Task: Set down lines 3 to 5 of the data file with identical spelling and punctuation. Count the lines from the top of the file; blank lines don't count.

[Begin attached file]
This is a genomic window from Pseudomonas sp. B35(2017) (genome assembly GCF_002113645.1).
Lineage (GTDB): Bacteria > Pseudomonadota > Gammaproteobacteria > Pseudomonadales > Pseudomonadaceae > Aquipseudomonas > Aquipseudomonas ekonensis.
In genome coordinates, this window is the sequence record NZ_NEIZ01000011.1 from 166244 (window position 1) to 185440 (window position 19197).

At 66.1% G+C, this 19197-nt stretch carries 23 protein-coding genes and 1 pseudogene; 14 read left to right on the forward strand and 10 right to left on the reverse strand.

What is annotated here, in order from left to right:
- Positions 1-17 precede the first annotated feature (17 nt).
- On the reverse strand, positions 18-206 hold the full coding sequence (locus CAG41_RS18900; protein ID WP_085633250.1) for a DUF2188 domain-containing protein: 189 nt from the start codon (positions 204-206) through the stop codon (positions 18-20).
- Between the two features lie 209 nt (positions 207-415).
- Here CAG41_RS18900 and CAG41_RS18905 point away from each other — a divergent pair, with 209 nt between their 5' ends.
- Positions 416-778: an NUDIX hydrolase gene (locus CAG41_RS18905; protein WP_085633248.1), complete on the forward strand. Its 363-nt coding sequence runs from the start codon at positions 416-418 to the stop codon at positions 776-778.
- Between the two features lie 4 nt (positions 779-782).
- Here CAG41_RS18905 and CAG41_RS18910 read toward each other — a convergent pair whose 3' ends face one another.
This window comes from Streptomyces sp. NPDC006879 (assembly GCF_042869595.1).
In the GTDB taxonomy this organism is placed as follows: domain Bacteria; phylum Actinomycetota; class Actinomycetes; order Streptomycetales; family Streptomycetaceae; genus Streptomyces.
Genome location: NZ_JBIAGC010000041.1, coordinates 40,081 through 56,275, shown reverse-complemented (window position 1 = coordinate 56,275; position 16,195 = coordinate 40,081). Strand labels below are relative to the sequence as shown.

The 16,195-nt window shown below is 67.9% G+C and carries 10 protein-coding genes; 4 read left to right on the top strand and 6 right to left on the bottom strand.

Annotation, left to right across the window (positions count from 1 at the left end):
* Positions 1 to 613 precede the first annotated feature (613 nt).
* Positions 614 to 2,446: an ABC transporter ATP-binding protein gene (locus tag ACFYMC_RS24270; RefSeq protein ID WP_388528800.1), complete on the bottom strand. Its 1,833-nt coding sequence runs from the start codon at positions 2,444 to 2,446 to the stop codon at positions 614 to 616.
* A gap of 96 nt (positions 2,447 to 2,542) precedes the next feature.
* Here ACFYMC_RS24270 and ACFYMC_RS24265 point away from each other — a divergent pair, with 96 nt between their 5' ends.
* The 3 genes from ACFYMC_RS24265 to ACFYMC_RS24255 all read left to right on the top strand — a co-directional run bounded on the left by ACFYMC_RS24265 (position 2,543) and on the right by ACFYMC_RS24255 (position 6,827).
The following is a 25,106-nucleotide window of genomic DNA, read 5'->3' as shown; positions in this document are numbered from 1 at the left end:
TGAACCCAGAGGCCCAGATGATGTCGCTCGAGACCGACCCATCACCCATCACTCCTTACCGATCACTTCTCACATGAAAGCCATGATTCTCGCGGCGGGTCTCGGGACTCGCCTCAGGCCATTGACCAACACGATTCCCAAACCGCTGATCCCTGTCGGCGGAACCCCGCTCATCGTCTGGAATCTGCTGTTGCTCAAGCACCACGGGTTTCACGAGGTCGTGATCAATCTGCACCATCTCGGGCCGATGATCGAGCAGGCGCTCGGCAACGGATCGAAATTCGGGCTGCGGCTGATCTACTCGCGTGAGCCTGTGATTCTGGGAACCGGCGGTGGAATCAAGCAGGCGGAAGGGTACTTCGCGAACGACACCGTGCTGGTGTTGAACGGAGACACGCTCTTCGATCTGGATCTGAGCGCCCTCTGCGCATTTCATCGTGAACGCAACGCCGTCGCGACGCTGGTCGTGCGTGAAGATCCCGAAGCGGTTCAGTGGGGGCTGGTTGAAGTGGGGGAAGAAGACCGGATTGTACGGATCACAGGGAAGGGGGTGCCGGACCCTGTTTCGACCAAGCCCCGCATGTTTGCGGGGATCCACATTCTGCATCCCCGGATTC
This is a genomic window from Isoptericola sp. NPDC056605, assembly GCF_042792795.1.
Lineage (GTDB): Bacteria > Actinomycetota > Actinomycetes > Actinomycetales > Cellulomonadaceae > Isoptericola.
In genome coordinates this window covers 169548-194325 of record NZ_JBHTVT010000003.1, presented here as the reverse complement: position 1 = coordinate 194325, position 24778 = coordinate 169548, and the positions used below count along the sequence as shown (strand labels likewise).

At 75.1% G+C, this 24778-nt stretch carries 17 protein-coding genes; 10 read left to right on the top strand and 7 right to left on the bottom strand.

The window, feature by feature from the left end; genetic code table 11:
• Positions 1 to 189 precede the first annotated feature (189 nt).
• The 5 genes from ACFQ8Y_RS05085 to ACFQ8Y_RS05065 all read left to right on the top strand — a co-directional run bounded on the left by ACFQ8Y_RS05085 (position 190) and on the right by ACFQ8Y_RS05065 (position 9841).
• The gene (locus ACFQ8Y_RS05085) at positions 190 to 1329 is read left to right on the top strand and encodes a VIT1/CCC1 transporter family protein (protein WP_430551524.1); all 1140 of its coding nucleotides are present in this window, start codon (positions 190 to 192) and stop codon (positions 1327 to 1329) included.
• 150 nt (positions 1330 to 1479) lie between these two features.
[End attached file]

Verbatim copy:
In genome coordinates, this window is the sequence record NZ_NEIZ01000011.1 from 166244 (window position 1) to 185440 (window position 19197).

At 66.1% G+C, this 19197-nt stretch carries 23 protein-coding genes and 1 pseudogene; 14 read left to right on the forward strand and 10 right to left on the reverse strand.

What is annotated here, in order from left to right: